Managing radioactive waste safely : initial geological unsuitability screening of West Cumbria
Powell, J.H.; Waters, C.N.; Millward, D.; Robins, N.S.. 2010 Managing radioactive waste safely : initial geological unsuitability screening of West Cumbria. British Geological Survey, 70pp. (CR/10/072N) (Unpublished)Before downloading, please read NORA policies.
In 2001 the UK Government began the Managing Radioactive Waste Safely1(MRWS) programme with the aim of identifying a long-term solution for the UK’s higher activity wastes that: • achieved long-term protection of people and the environment • did this in an open and transparent way that inspired public confidence • was based on sound science, and • ensured the effective use of public monies. In 2003 the independent Committee on Radioactive Waste Management (CoRWM)2was established to consider the available options and make recommendations to Government. In October 2006, the Government accepted CoRWM’s recommendations that geological disposal, preceded by safe and secure interim storage, was the best available approach. Government also accepted that an approach based on voluntarism, and partnership with local communities, was the best way of siting a geological disposal facility (GDF). Geological disposal involves placing radioactive waste within engineered, multi-barrier facilities deep inside a suitable rock formation where the facility and geology provide a barrier against the escape of radioactivity. Internationally it is recognised as the preferred approach - it is being adopted in many countries including Canada, Finland, France and Sweden - and is supported by a number of UK learned societies including the Royal Society, the Geological Society and the Royal Society of Chemistry. Following further consultation, the White Paper ‘Managing Radioactive Waste Safely (MRWS): A Framework for Implementing Geological Disposal’ was published in 2008; it sets out a staged approach to siting a geological disposal facility. The process starts with local communities initially ‘expressing an interest’ in opening up discussions with Government. At each stage, the process allows all those involved to take stock before deciding whether or not to move to the next stage at a particular site. Up until late in the process, when underground operations and construction are about to begin, the community has a Right of Withdrawal - if it wished to withdraw then its involvement in the process would stop. Figure 1, below, shows the main stages in the process. The Nuclear Decommissioning Agency (NDA) have since published an additional document ‘Geological Disposal: Steps towards implementation’3 which provides further information on what will be required for the successful implementation of geological disposal.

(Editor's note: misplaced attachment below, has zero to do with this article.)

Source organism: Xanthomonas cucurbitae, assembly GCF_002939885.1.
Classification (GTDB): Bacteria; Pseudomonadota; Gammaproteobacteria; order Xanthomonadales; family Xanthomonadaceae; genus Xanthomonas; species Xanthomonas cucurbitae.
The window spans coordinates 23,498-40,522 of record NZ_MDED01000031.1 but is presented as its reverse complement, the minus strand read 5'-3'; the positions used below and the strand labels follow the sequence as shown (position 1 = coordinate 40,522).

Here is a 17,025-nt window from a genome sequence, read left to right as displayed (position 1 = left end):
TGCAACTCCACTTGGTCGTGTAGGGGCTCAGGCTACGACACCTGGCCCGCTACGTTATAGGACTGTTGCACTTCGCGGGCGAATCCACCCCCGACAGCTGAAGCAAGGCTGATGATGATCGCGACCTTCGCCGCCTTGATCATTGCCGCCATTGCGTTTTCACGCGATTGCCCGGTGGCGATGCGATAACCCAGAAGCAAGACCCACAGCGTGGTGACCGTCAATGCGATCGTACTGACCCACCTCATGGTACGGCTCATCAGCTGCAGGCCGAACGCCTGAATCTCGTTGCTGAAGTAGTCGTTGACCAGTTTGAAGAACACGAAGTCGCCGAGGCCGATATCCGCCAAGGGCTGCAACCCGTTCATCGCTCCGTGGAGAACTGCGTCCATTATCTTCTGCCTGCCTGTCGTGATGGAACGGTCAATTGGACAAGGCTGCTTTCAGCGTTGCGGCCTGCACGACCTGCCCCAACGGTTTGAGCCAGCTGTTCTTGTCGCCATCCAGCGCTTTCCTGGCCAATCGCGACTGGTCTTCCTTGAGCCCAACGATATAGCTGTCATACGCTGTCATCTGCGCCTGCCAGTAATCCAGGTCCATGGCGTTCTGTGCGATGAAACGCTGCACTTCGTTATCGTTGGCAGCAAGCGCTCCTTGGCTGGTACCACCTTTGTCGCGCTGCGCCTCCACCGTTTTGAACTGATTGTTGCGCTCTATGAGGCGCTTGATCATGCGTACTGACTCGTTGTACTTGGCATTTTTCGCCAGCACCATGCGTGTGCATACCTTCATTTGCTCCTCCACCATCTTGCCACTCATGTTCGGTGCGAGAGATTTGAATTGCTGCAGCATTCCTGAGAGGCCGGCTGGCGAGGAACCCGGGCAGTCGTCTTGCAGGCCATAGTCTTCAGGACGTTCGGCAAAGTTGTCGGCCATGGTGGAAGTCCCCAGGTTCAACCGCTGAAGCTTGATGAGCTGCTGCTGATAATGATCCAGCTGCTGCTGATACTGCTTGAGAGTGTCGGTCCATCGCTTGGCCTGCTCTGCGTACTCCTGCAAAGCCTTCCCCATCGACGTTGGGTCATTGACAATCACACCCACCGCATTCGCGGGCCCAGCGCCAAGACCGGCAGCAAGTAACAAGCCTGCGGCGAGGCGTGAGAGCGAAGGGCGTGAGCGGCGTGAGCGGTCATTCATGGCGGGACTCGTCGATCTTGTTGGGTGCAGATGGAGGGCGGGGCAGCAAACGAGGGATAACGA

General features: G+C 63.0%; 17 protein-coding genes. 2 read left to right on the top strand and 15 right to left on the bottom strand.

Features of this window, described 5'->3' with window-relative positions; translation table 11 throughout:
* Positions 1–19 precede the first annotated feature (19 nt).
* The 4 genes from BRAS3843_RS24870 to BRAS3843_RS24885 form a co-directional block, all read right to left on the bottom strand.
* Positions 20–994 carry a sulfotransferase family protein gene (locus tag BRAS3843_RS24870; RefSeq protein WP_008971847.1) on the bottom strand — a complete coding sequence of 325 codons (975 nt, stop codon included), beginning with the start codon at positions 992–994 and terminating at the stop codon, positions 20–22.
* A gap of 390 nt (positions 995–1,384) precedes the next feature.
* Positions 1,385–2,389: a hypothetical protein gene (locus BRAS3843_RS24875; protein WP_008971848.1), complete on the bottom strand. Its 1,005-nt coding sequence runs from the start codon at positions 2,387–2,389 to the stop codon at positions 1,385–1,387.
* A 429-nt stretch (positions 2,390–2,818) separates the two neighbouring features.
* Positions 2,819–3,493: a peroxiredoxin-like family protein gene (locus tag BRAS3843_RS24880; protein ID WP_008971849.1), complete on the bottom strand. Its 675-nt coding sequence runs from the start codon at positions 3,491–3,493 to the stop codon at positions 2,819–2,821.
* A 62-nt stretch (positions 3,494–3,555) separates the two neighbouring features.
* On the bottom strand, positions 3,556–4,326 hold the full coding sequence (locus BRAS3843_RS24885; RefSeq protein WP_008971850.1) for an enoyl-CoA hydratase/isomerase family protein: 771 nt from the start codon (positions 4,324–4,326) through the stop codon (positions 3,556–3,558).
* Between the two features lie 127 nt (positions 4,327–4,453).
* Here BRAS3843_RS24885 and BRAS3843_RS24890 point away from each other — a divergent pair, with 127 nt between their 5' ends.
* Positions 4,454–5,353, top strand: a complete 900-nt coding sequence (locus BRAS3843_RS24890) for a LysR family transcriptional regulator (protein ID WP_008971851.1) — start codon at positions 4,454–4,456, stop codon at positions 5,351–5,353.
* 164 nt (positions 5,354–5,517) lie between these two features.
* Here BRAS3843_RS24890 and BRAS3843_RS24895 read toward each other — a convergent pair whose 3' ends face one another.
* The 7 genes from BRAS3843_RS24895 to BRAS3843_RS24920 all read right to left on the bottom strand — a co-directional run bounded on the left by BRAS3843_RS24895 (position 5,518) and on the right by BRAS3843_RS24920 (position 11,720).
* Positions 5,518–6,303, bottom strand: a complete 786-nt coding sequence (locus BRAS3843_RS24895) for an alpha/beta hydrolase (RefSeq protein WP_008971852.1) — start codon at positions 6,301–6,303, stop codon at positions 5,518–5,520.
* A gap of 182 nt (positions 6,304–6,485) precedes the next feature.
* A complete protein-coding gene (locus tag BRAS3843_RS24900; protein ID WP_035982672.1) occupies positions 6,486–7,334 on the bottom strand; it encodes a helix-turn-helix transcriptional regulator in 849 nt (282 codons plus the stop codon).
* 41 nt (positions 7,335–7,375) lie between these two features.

|Item Type:||Publication - Report (UNSPECIFIED)|
|Programmes:||BGS Programmes 2010 > Geology and Landscape (England)|
|Funders/Sponsors:||Committee on Radioactive Waste Management|
|Additional Information. Not used in RCUK Gateway to Research.:||This item has been internally reviewed but not externally peer-reviewed. Also available for free download from URL above.|
|Additional Keywords:||GroundwaterBGS, Groundwater, Subsurface disposal|
|Date made live:||24 Oct 2011 15:09|
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